From Ekspert, April 18, 2022, p. 64. Condensed text:)
. . . Russia’s special operation in Ukraine [see Vol. 74, No. 8, pp. 9‑13] has put former Soviet states in an extremely difficult situation. Integration alliances under the aegis of Moscow have come to include a significant portion of the post-Soviet space, [which] depends on the Russian economy, trade ties and security guarantees. However, like Russia, these countries are integrated into the global economy.
Members of the Eurasian Economic Union (EaEU) are already sustaining losses. According to estimates by the European Bank for Reconstruction and Development (EBRD), Kyrgyzstan’s economic development will decline by about 1% as a result of anti-Russian sanctions. Earlier, EBRD specialists forecasted 5% growth. Tajikistan’s projected gross domestic product growth will fall from 6.2% to 3%; Kazakhstan’s – from 3.8% to 1.8%; and Armenia’s – from 5.3% to 1.6%.
As was the case earlier with the Crimea, the [political] elites of post-Soviet countries have not spoken out openly against Russia, but they have also distanced themselves from Moscow’s policy. For example, a month after the special operation began, all post-Soviet republics except Belarus abstained or stayed away from the vote on an anti-Russian resolution at the UN General Assembly.
First, post-Soviet countries are afraid of incurring economic restrictions from the West. Second, the events in Ukraine have stirred or activated deep-seated fears in the public consciousness in some Caucasus and Central Asian republics. [People] are afraid that Moscow will try to play the “ethnic card,” subsequently introducing troops and limiting the sovereignty of those states.
At the beginning of 2022, Russian forces effectively prevented a coup d’état in Kazakhstan [see Vol. 74, No. 1‑2, pp. 10‑15]. At the time, this left hanging the question of what Moscow would ask in return. However, Russia’s key Collective Security Treaty Organization (CSTO) ally [Kazakhstan] is holding a pointedly ambivalent position right now.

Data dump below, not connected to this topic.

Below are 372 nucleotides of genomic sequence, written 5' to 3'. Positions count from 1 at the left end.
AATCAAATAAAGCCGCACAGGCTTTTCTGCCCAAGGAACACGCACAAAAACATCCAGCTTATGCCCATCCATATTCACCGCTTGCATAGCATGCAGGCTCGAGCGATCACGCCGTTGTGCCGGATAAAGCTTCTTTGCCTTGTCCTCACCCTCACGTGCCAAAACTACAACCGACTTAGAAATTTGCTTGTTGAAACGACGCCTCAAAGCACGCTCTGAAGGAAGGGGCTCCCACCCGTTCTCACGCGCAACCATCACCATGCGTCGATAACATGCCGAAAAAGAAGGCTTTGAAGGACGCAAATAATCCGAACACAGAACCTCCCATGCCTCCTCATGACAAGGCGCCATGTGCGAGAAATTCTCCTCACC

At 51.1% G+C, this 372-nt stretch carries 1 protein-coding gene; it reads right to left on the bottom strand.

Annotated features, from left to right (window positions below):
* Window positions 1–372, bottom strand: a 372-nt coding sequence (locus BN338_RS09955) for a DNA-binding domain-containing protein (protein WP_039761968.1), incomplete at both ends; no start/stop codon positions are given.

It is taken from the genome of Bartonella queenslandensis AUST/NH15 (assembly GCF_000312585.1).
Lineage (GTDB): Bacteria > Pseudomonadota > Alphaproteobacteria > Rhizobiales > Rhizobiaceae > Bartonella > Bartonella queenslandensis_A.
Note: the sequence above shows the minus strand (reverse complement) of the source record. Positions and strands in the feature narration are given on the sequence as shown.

At a meeting with European Union leaders in Brussels, Timur Suleimenov, the [Kazakh] president’s deputy chief of staff, vowed that his country would not become a platform for bypassing anti-Russian sanctions. At the same time, he described Kazakhstan as “the most Westernized country in Central Asia” and promised to do everything to expand cooperation with Europe.
A little later, [Kazakh] Foreign Minister Mukhtar Tleuberdi said at a meeting with reporters that Kazakhstan will never recognize the independence of the [self-proclaimed] Donetsk and Lugansk people’s republics (DPR/LPR). Finally, on April 4, in an article titled “Turbulence Across Eurasia Will Not Slow Kazakhstan’s Progress,” published in The National Interest, President Kasym-Zhomart Tokayev called for “for a swift and just resolution of the conflict in accordance with UN Charter,” and reminded American readers that his country respects Ukraine’s territorial integrity.
In addition, the authorities have set up coordination centers in Almaty and Nur-Sultan where Kazakhs can send donations for humanitarian assistance to Ukraine. Every day, the republic is providing several [metric] tons of medicine, food and clothing to Ukrainians affected [by the war].
In the first several days, public rallies in support of Ukraine took place in Almaty; according to some sources, they were attended by about 2,000 to 5,000 people. It is noteworthy that those events were approved by the authorities. Later, however, law-enforcement and security forces received orders to disperse such demonstrations. More recently, police began to detain both pro-Ukrainian and pro-Russian activists.